At the end of the day, whether a lawsuit will be successful will depend on the exact allegations of the claim and the injury alleged by the plaintiff. Consider, for example, the case of the Line Item Veto Act. In 1997, the Supreme Court held that members of Congress who sued to challenge the law did not have standing to sue. The very next year, the Supreme Court held that the City of New York and certain health care providers did have standing to sue to challenge the same Act because those parties, unlike the members of Congress who had previously sued, had alleged "a 'personal stake' in having an actual injury redressed.'" In other words, the details matter. The fact that not everyone may be able to sue does not mean that no one can.
Finally, it's worth remembering that an important reason why our Framers created our federal courts was to serve as a check on illegal action by the other branches. The Framers understood that constitutional "[l]imitations . . . can be preserved in practice no other way than through the medium of courts of justice." In the Virginia ratifying convention, John Marshall argued, "[t]o what quarter will you look for protection from an infringement on the Constitution, if you will not give the power to the judiciary? There is no other body that can afford such a protection." To be sure, the Supreme Court has observed that the fact that no one would have standing to sue is not a reason to find standing, but it does mean we should think twice before concluding that the courts have no role to play in policing the President's compliance with the Constitution.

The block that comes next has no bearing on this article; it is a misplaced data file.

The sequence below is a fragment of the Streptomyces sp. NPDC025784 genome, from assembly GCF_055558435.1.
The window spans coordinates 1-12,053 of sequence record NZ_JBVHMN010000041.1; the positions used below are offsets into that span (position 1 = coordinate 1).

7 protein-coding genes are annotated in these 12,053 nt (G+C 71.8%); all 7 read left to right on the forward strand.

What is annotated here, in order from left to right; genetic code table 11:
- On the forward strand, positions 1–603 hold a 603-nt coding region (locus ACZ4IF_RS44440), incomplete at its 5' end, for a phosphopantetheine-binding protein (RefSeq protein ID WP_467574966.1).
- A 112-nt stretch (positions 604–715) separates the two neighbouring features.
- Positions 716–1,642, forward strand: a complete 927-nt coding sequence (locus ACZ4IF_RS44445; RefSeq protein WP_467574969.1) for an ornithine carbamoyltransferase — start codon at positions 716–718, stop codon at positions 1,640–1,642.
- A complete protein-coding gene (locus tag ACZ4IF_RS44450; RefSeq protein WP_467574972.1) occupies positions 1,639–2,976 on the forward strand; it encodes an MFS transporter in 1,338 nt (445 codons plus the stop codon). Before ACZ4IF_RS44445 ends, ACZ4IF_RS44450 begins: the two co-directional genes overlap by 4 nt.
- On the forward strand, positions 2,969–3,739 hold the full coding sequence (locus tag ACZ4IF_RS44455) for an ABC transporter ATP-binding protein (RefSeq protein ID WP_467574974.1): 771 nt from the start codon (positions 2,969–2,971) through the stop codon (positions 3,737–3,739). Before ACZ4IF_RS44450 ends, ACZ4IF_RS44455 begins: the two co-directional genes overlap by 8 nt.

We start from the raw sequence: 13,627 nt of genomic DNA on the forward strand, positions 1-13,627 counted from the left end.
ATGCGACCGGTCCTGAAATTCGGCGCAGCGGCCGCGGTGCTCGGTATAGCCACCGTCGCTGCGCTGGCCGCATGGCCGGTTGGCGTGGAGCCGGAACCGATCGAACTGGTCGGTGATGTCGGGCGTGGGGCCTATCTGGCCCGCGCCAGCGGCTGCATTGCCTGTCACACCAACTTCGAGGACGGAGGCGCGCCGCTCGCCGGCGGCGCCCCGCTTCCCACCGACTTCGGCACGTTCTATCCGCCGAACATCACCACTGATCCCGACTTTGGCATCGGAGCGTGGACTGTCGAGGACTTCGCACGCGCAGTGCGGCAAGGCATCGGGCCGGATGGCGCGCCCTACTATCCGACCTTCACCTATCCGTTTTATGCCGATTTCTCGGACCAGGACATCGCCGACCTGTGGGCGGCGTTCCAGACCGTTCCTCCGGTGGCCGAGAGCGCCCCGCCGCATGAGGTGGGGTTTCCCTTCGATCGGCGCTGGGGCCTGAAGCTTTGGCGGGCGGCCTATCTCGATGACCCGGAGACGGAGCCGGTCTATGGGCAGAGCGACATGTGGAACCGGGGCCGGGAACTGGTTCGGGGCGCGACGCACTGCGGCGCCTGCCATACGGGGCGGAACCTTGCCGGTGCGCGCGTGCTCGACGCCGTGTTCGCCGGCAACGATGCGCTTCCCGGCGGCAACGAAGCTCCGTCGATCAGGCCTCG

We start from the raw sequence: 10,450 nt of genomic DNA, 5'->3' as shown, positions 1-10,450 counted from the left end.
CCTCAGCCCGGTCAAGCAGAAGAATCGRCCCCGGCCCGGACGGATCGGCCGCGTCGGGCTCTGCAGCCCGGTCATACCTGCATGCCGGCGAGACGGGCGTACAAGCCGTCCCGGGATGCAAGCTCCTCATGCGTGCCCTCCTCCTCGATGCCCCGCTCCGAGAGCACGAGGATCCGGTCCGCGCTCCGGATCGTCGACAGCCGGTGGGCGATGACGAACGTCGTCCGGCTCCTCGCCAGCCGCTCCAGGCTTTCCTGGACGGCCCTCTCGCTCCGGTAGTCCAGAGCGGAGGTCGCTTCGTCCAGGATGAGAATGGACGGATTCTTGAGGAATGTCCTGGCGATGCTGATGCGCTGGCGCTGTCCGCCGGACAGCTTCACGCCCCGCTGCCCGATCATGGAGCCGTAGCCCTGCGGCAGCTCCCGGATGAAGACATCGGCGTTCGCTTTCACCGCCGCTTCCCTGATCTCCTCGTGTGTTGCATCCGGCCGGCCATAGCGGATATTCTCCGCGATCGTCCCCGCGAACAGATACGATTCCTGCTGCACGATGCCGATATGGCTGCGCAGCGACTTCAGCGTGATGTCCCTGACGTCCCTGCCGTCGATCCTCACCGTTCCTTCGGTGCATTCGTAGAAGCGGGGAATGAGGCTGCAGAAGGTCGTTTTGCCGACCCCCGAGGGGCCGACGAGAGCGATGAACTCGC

The Emoluments Clause is a critical part of our enduring national charter, designed to guard against the corruption that the Framers feared could destroy the country should it arise then or in the future. Given the numerous conflicts of interest posed by a Trump presidency, it's good that so many people are talking about this important part of the Constitution. But it's not good that so many are so quickly assuming that the courts have no role to play in that conversation. At the end of the day, the courts may be the only check on unconstitutional executive action that we have.
How to vote
Vote-by-mail ballot request deadline: Varies by state
For the Nov 3 election: States are making it easier for citizens to vote absentee by mail this year due to the coronavirus. Each state has its own rules for mail-in absentee voting. Visit your state election office website to find out if you can vote by mail.Get more information
In-person early voting dates: Varies by state
Sometimes circumstances make it hard or impossible for you to vote on Election Day. But your state may let you vote during a designated early voting period. You don't need an excuse to vote early. Visit your state election office website to find out whether they offer early voting.My Election Office
General Election: Nov 3, 2020
Polling hours on Election Day: Varies by state/localityMy Polling Place